Working Together, Keeping Safe
Fraction of the cost, same result. Why pay more?
Prices start from as little at £85 for a one off assessment (discount for multiple properties).
As a divisional director for a large International company, I set up this side business separately and independently. Using the extensive experience and training I already posses can enable me to provide much cheaper assessments due to minimal overheads required yet retaining the same quality and standard as you would get from a larger and higher risk property.
I provide independent Legionella Risk Assessments, Auditing and General Awareness Training and advice for private domestic and small commercial properties that would typically only need a one off assessment. I also provide status audits and risk assessment reviews in order to audit your progress.
Legal Requirements for Landlords (Domestic/Commercial) properties:
- Gas Safety Certificate
- Smoke/Carbon Monoxide alarms
- Electrical (EICR) certificate
- Legionella Risk (as part of Section 3(2) of the Health and Safety at Work Act 1974 (HSWA)
''You wouldn't ask an electrician to undertake a Gas Safe test. So try to avoid using estate agents providing the same service who have no training or experience.''
What is Legionnaire's Disease?
Legionnaires' disease is a potentially fatal form of pneumonia caused by the inhalation of small droplets of contaminated water containing Legionella bacteria. All man-made hot and cold water systems are likely to provide an environment where Legionella can grow. Where conditions are favourable (ie suitable growth temperature range; water droplets (aerosols) produced and dispersed; water stored and/or recirculated; source of nutrients 'food' for the organism to grow such as rust, sludge, scale, biofilm etc) then the bacteria may multiply thus increasing the risk of exposure. It is a simple fact that the organism will colonise both large and small systems so both require risks to be managed effectively.
Approved Code of Practice (ACOP L8 2013 and Guidance HSG274 parts 1,2,3)
This Code has been approved by the Health and Safety Executive, with the consent
of the Secretary of State. It gives practical advice on how to comply with the law. If
you follow the advice you will be doing enough to comply with the law in respect of
those specific matters on which the Code gives advice. You may use alternative
methods to those set out in the Code in order to comply with the law.
However, the Code has a special legal status. If you are prosecuted for breach of
health and safety law, and it is proved that you did not follow the relevant provisions
of the Code, you will need to show that you have complied with the law in some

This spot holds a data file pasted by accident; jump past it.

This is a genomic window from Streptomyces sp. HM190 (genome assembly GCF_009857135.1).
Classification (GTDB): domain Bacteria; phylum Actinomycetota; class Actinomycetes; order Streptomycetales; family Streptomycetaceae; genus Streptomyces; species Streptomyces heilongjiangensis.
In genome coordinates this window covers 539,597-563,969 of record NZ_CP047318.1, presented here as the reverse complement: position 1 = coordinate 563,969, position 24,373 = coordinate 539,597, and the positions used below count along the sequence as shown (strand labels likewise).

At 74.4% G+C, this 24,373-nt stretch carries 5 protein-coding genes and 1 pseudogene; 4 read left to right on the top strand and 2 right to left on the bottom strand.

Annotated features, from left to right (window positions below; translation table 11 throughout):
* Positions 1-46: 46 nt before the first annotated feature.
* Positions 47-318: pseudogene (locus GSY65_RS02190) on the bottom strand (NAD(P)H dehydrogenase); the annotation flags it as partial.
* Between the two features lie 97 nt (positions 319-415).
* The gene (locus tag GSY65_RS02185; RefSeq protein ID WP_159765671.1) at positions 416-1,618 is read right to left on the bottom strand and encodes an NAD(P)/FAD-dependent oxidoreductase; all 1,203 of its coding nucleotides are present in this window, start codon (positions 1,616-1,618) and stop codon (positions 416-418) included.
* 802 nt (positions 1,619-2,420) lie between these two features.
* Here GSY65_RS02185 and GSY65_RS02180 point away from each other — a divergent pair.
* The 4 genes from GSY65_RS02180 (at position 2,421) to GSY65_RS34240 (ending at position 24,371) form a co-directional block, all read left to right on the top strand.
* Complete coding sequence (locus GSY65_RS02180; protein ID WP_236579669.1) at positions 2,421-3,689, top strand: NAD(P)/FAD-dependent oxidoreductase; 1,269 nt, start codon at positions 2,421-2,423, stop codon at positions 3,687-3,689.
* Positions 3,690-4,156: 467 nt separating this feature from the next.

other way or a Court will find you at fault.
Duties under the HSW Act apply to the risks from exposure to legionella
bacteria that may arise from work activities. The Management Regulations provide
a broad framework for controlling health and safety at work. As well as requiring
risk assessments, they also require employers to have access to competent help in
applying the provisions of health and safety law; to establish procedures for
workers if there are situations presenting serious, imminent danger; and for
co-operation and co-ordination where two or more employers or self-employed
people share a workplace. More specifically, COSHH provides a framework of
actions designed to control the risk from a range of hazardous substances,
including biological agents.
What is a landlord?
A landlord is anyone who rents out a property they own under a lease or a licence that is shorter than seven years. Landlords' duties apply to a wide range of accommodation, occupied under a lease or a licence, which includes but not exclusively, residential premises provided for rent by:
private sector landlords
The law and you
The law is clear that if you are a landlord and rent out your property (or even a room within your own home) then you have legal responsibilities to ensure the health and safety of your tenant by keeping the property safe and free from health hazards.
Section 3(2) of the Health and Safety at Work Act 1974 (HSWA) makes provision for relevant health and safety legislation to apply to landlords to ensure a duty of care is shown to their tenants’ with regard to their health and safety. The general duties require under section 3(2) that "It shall be the duty of every self-employed person to conduct his undertaking in such a way as to ensure, so far as is reasonably practicable, that he and other persons (not being his employees) who may be affected thereby are not thereby exposed to risks to their health or safety.". Landlords, under Section 53 of HSWA are regarded as being self-employed and tenants fall into the class of “other persons (not being his employees)”. If you rent out a property, you have legal responsibilities to ensure you conduct your undertaking in such a way that your tenant(s) are not exposed to health and safety risks.
The Control of Substances Hazardous to Health Regulations 2002 (COSHH) provides a framework of actions to control the risk from a range of hazardous substances, including biological agents (e.g. Legionella) - to identify and assess the risk, and implement any necessary measures to control any risk.
There has been no change to UK legislation. Since the L8 Approved Code of Practice (3rd edition) (ACOP) was published in 2001, there has been a requirement for landlords of both domestic and business premises to assess the risks from exposure to Legionella to their tenants.
L8 Approved Code of Practice (ACOP) was revised and republished in November 2013 and retained the guidance on the requirements of HSWA and COSHH for employers AND those with responsibilities for the control of premises including landlords (L8 ACOP, paragraphs 1 and 2). It applies to the control of Legionella bacteria in any undertaking involving a work activity AND applies to premises controlled in connection with a trade, business or other undertaking where water is used or stored and there is a reasonably foreseeable risk of exposure to Legionella bacteria (L8 ACOP, paragraph 22).